In the final stages of training, 516 Squadron RAF
(also attached to the Command) created realistic
war conditions by attacking the landing beaches with live ammunition,
small bombs and
smoke canisters. This was usually followed by many months of joint
Army/Navy training exercises in loading, unloading, forming and
maintaining position in convoys and mock beach landings.
The Command's Development
On June 4th 1940, as the last of
the troops were evacuated from the beaches of Dunkirk, Churchill sent a
memorandum to his Chief Military Assistant and Staff Officer, General Ismay. He
was Churchill's main communications link with the Chiefs of Staff. The
memorandum warned against the dangers of concentrating too much on the defence
of the United
Kingdom against enemy attack or invasion. "It is of the highest consequence to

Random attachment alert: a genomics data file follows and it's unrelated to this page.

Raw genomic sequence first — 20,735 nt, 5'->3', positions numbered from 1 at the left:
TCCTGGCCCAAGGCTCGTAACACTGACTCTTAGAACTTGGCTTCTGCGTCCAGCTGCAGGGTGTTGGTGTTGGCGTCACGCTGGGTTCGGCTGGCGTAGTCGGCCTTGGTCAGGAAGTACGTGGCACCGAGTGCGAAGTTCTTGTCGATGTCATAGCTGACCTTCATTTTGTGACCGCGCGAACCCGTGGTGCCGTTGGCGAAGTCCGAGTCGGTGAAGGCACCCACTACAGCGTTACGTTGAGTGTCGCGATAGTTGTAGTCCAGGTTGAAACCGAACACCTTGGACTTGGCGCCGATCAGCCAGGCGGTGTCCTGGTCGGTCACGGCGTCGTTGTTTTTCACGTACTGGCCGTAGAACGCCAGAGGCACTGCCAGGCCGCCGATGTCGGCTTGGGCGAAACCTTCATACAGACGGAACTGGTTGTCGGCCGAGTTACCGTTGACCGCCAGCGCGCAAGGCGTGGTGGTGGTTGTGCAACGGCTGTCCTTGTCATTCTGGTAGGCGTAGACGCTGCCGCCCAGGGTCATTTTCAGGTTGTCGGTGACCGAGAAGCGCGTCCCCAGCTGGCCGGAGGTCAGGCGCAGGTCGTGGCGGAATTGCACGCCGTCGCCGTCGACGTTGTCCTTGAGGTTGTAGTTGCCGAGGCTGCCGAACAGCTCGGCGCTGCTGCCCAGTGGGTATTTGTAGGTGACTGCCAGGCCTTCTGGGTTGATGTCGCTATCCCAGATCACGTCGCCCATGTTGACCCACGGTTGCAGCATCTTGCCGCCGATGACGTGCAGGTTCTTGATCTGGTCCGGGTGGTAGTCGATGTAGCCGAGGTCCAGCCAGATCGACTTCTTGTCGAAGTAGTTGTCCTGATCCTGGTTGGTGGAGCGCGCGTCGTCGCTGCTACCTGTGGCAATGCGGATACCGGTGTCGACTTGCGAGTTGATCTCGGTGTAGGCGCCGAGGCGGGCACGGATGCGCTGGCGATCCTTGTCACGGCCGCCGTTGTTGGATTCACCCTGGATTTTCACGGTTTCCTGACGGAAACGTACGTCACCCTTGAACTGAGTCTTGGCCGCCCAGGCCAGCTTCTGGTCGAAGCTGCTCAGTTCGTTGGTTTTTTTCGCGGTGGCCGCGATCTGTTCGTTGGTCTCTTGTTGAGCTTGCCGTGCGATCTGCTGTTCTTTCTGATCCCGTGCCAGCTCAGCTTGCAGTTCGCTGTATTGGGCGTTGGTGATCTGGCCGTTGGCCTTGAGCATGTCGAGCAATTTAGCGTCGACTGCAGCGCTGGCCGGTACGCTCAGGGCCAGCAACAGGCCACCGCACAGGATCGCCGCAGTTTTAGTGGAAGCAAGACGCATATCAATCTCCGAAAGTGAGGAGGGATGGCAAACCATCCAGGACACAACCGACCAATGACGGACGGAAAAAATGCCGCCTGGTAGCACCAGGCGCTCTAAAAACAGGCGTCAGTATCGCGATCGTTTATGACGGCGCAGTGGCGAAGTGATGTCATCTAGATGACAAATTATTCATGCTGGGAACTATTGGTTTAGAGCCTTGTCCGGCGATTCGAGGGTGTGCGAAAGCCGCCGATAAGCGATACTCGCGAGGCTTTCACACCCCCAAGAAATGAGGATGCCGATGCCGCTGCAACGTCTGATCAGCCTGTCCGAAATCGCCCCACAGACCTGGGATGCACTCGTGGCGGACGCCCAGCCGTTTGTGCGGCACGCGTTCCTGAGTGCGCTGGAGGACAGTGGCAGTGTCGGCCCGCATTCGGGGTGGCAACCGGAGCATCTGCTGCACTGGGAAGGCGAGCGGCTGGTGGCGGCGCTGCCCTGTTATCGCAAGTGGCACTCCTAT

keep the largest numbers of German forces all along the coasts of the countries
they have conquered, and we should immediately set to work to organise raiding
forces on these coasts where the populations are friendly." Two days later, he
continued on the same theme, "I look to the Chiefs of Staff to propose me
measures for a vigorous, enterprising and ceaseless offensive against the whole
the 14th of June, the Chiefs of staff appointed Lieutenant-General Alan Bourne
to the amply described post of "Commander of Raiding Operations on coasts in
enemy occupation, and Adviser to the Chiefs of Staff on Combined Operations."
Bourne was 58 and had been in charge of the Royal Marines for about a year. His
wide experience on land and sea, and attendance at the Imperial Defence and Army
Staff Colleges, were no doubt factors in his selection for this new and
[Photo by Sarah Slee.
General Sir Richard Barrons looks on as the Revd
Prebendary Tony Wood dedicates the memorial.]